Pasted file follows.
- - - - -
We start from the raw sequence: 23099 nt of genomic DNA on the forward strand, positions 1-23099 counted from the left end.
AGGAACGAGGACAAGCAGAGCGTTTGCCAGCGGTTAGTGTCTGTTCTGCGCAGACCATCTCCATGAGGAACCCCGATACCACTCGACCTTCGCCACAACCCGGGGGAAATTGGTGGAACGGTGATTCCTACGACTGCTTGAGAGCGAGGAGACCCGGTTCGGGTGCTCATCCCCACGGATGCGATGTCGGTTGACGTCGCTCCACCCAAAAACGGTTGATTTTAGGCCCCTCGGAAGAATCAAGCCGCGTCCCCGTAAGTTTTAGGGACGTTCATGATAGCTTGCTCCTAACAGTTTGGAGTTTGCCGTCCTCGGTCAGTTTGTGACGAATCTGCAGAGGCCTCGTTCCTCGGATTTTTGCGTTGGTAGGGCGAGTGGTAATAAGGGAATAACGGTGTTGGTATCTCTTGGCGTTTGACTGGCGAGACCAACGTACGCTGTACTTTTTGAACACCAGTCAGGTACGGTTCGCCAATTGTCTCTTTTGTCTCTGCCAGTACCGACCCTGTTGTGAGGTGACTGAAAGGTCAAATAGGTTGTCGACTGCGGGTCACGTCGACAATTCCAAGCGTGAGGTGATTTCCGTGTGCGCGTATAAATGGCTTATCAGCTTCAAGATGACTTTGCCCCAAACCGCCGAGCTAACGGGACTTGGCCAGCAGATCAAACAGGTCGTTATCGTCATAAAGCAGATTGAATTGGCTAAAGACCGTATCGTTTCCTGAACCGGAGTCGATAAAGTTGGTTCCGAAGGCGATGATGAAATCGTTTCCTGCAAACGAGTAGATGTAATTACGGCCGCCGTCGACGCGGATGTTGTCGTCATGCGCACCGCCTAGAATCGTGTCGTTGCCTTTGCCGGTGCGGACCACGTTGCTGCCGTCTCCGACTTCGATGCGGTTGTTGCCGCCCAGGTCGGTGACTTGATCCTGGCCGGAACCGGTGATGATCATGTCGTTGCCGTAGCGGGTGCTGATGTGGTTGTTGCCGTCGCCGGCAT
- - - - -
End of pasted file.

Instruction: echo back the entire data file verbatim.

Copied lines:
We start from the raw sequence: 23099 nt of genomic DNA on the forward strand, positions 1-23099 counted from the left end.
AGGAACGAGGACAAGCAGAGCGTTTGCCAGCGGTTAGTGTCTGTTCTGCGCAGACCATCTCCATGAGGAACCCCGATACCACTCGACCTTCGCCACAACCCGGGGGAAATTGGTGGAACGGTGATTCCTACGACTGCTTGAGAGCGAGGAGACCCGGTTCGGGTGCTCATCCCCACGGATGCGATGTCGGTTGACGTCGCTCCACCCAAAAACGGTTGATTTTAGGCCCCTCGGAAGAATCAAGCCGCGTCCCCGTAAGTTTTAGGGACGTTCATGATAGCTTGCTCCTAACAGTTTGGAGTTTGCCGTCCTCGGTCAGTTTGTGACGAATCTGCAGAGGCCTCGTTCCTCGGATTTTTGCGTTGGTAGGGCGAGTGGTAATAAGGGAATAACGGTGTTGGTATCTCTTGGCGTTTGACTGGCGAGACCAACGTACGCTGTACTTTTTGAACACCAGTCAGGTACGGTTCGCCAATTGTCTCTTTTGTCTCTGCCAGTACCGACCCTGTTGTGAGGTGACTGAAAGGTCAAATAGGTTGTCGACTGCGGGTCACGTCGACAATTCCAAGCGTGAGGTGATTTCCGTGTGCGCGTATAAATGGCTTATCAGCTTCAAGATGACTTTGCCCCAAACCGCCGAGCTAACGGGACTTGGCCAGCAGATCAAACAGGTCGTTATCGTCATAAAGCAGATTGAATTGGCTAAAGACCGTATCGTTTCCTGAACCGGAGTCGATAAAGTTGGTTCCGAAGGCGATGATGAAATCGTTTCCTGCAAACGAGTAGATGTAATTACGGCCGCCGTCGACGCGGATGTTGTCGTCATGCGCACCGCCTAGAATCGTGTCGTTGCCTTTGCCGGTGCGGACCACGTTGCTGCCGTCTCCGACTTCGATGCGGTTGTTGCCGCCCAGGTCGGTGACTTGATCCTGGCCGGAACCGGTGATGATCATGTCGTTGCCGTAGCGGGTGCTGATGTGGTTGTTGCCGTCGCCGGCAT